By David Hinds
Many people are sweating over the impending “constitutional crisis” on March 19. My view is that there is already a constitutional crisis—the two political titans are interpreting the constitution differently. Since constitutions by their very nature are not as explicit as other documents, this disagreement is to be expected. That is where judicial review comes in—the judicial branch of government is expected to break the deadlock. But invariably, the courts come down on one side of the argument. Because the executive is a co-equal branch of government, it has some scope to get around the verdict of the courts. In other words, despite the rhetoric about constitutional rule and the rule of law, ultimately those cannot make much sense outside of the larger political and historical contexts.
My problem with the PPP and the commentators who are holding the government to constitutional standards is that they are presenting their case as if the government’s non-adherence to the dictates of the constitution is the sum-total of the problem we face. Any honest overview of our modern political history would show that we have been in a permanent state of “constitutional crisis” since 1953 simply because there has been a dissonance between our constitutional declarations and our political praxis.
Burnham solved the problem by installing paramountcy of the party over the courts and the constitution which ultimately led to a full-blown authoritarian order that survives to this day. Since the return to so-called free and fair elections we have witnessed at least three other big manifestations of “constitutional crises”—1990-1992, 1997-2001 and 2011-2015. The current one is simply the latest manifestation. The common thread running through all these crises is that they are all grounded in the ethno-political realities of our country and they all were temporally resolved by political agreements by the two parties under the overt or covert supervision of external forces. Another constant of these crises is that they have all been accompanied by the real threat of ethnic violence with the 1997 crisis leading to actual ethnic violence that lasted for a decade.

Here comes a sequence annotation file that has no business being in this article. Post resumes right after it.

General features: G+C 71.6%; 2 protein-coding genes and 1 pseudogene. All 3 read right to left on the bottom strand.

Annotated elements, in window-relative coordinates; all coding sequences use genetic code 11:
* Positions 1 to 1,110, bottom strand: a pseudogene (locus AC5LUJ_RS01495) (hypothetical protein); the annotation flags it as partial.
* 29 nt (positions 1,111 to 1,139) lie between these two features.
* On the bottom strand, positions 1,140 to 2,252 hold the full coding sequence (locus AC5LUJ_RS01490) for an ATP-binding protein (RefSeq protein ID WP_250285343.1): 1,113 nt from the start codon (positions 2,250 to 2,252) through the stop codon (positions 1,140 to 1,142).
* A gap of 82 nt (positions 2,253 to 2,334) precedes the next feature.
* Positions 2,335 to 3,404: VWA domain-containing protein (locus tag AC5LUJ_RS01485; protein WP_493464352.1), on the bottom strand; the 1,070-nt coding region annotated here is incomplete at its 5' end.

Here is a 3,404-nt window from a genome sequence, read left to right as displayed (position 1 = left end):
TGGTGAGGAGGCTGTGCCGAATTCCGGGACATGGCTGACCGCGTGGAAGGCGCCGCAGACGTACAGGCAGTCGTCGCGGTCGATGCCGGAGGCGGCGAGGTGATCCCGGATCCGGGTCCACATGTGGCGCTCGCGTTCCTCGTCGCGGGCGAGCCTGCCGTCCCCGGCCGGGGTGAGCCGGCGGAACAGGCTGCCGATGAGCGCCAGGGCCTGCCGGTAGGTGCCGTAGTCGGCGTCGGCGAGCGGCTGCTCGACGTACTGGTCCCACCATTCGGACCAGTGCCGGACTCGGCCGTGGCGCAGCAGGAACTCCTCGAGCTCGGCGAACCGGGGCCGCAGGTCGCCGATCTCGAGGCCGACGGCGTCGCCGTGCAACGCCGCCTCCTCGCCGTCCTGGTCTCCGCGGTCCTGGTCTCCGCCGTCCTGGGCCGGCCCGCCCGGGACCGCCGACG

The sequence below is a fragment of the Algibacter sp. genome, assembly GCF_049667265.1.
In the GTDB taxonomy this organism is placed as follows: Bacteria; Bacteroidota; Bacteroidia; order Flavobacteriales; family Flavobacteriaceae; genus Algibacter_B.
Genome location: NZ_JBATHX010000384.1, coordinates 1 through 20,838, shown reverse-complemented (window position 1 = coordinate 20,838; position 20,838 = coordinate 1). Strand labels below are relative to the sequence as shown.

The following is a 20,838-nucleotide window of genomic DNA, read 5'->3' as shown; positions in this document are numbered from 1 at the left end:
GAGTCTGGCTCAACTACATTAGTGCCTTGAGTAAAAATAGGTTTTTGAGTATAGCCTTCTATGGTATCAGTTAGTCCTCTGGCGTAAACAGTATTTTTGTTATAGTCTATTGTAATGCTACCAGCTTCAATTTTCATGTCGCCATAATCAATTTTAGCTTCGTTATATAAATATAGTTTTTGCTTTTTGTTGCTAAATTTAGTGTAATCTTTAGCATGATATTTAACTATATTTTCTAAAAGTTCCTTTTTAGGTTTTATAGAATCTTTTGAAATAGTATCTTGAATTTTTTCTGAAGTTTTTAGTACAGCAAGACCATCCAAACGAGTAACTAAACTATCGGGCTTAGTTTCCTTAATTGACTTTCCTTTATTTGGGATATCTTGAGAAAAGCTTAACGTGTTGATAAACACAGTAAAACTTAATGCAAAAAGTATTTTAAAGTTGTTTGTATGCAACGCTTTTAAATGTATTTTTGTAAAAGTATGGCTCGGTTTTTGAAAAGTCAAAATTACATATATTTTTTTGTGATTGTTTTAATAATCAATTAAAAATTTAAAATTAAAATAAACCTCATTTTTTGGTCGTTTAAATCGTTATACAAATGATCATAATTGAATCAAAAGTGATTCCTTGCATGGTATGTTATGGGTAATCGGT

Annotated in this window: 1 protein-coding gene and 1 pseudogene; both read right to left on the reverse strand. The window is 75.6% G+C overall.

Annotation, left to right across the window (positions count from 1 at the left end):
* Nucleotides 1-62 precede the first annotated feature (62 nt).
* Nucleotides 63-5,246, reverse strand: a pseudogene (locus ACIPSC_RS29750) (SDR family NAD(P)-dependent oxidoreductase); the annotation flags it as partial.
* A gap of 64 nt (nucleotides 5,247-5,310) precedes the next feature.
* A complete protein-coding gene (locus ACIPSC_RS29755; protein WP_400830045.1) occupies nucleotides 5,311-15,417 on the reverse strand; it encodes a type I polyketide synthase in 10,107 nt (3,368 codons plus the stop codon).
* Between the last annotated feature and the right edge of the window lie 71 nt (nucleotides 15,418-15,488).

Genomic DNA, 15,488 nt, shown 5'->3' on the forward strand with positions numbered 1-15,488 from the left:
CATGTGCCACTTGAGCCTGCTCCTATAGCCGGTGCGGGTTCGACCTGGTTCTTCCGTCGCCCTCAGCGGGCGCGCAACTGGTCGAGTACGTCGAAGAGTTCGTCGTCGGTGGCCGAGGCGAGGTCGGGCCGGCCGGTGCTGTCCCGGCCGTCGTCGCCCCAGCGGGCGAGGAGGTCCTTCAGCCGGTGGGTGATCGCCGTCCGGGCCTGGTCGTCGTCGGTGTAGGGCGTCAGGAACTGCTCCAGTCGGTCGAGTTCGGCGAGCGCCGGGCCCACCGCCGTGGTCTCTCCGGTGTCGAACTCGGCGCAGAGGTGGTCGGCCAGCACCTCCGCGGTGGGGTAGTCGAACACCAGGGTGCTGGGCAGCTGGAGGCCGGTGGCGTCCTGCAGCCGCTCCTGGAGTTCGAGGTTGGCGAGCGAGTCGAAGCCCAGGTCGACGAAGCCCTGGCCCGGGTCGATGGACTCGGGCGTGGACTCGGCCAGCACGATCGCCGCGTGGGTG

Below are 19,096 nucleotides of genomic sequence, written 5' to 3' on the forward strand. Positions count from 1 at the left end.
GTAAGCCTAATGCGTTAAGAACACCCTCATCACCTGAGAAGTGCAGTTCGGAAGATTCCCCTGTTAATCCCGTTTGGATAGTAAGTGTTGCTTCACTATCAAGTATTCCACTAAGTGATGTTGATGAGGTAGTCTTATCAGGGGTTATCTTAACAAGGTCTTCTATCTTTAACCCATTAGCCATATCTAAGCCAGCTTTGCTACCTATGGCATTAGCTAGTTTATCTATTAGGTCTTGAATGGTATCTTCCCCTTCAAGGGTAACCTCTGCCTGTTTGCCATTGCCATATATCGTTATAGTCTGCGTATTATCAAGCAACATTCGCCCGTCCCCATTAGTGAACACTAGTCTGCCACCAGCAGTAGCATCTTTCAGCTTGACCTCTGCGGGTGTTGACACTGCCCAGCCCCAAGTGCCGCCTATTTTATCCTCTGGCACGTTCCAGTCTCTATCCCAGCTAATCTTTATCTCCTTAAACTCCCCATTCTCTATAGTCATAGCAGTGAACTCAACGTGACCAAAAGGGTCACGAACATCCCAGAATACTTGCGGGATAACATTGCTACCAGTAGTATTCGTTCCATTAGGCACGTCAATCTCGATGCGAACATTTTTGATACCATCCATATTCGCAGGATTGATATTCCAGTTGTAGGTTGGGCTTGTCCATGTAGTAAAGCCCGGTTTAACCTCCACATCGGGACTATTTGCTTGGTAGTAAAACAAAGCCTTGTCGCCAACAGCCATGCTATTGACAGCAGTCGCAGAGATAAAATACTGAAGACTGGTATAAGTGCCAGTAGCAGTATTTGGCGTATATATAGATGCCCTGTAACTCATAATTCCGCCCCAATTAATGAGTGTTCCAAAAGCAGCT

Those of us who study race, ethnicity and politics know that few people and organizations characterize their actions in ethno-racial terms—they find other explanations for even the most overt racial actions. The PPP, for example, love to regale us with the argument that Indian-Guyanese support and vote for them not because of race but because they are a working-class party. Or African-Guyanese would tell us that they support the crudest form of governance by the PNC not because of race but because they fear the evil PPP.
I am therefore arguing that what we are calling a constitutional crisis is really a deep political crisis laden with ethno-political implications. It does not take a scholar to tell us that the majority of African-Guyanese of all persuasions and affiliations feel that the constitution is stacked against them. So, every time they read the arguments by the PPP and the constitutionalists, they rally more around their standard bearers. And Indian-Guyanese for the most part cannot be faulted for feeling that the constitution is on their side and that those who disobey it are unfit to govern. Our ethnic divide has always been a potent factor in our existence.
In the run-up to independence the defining question was: who governs a free Guyana? With the return to free elections the defining question was: who governs a democratic Guyana? In the current dispensation the defining question is: who governs an oil rich Guyana? So, come March 19, the ethno-political Cold War could become a Hot War if the leaderships of the two major parties do not find a solution that both ethnic groups could simultaneously see as a win. We have to go to elections, but any election held outside of a political solution—short or long term—would only exacerbate the problem. Neither side would accept the results.
There is another attendant crisis—the crisis of ideas that could lead to a creative solution. Apart from shared governance which was introduced by Eusi Kwayana and the African Society for Racial Equality in 1961, we have not come up with anything new. What does that say about our country that when it comes to the defining problem we face, in six decades we have not generated any new ideas or actualize the one old one? One WPA elder, and I recently attempted to think about a few other Guyanese with whom we can talk about a solution that goes beyond the obvious. After two days of brainstorming we could only identify two others—a former WPA firebrand and a newer WPA-ish type.